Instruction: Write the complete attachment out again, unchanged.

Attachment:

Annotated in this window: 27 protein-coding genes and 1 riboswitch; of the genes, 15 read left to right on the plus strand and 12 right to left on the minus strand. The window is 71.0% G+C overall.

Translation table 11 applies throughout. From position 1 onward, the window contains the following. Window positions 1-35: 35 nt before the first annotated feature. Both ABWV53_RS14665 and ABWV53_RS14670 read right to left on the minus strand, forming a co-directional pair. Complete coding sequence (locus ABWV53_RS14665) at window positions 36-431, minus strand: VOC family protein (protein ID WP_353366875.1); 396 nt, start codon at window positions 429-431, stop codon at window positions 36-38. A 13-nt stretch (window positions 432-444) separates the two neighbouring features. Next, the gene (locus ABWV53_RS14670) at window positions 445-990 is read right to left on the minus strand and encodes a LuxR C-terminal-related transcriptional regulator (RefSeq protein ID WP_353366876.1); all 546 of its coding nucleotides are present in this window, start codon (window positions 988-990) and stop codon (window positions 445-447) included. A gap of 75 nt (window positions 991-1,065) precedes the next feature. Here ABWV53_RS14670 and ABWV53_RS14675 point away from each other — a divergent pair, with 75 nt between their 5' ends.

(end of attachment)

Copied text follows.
Annotated in this window: 27 protein-coding genes and 1 riboswitch; of the genes, 15 read left to right on the plus strand and 12 right to left on the minus strand. The window is 71.0% G+C overall.

Translation table 11 applies throughout. From position 1 onward, the window contains the following. Window positions 1-35: 35 nt before the first annotated feature. Both ABWV53_RS14665 and ABWV53_RS14670 read right to left on the minus strand, forming a co-directional pair. Complete coding sequence (locus ABWV53_RS14665) at window positions 36-431, minus strand: VOC family protein (protein ID WP_353366875.1); 396 nt, start codon at window positions 429-431, stop codon at window positions 36-38. A 13-nt stretch (window positions 432-444) separates the two neighbouring features. Next, the gene (locus ABWV53_RS14670) at window positions 445-990 is read right to left on the minus strand and encodes a LuxR C-terminal-related transcriptional regulator (RefSeq protein ID WP_353366876.1); all 546 of its coding nucleotides are present in this window, start codon (window positions 988-990) and stop codon (window positions 445-447) included. A gap of 75 nt (window positions 991-1,065) precedes the next feature. Here ABWV53_RS14670 and ABWV53_RS14675 point away from each other — a divergent pair, with 75 nt between their 5' ends.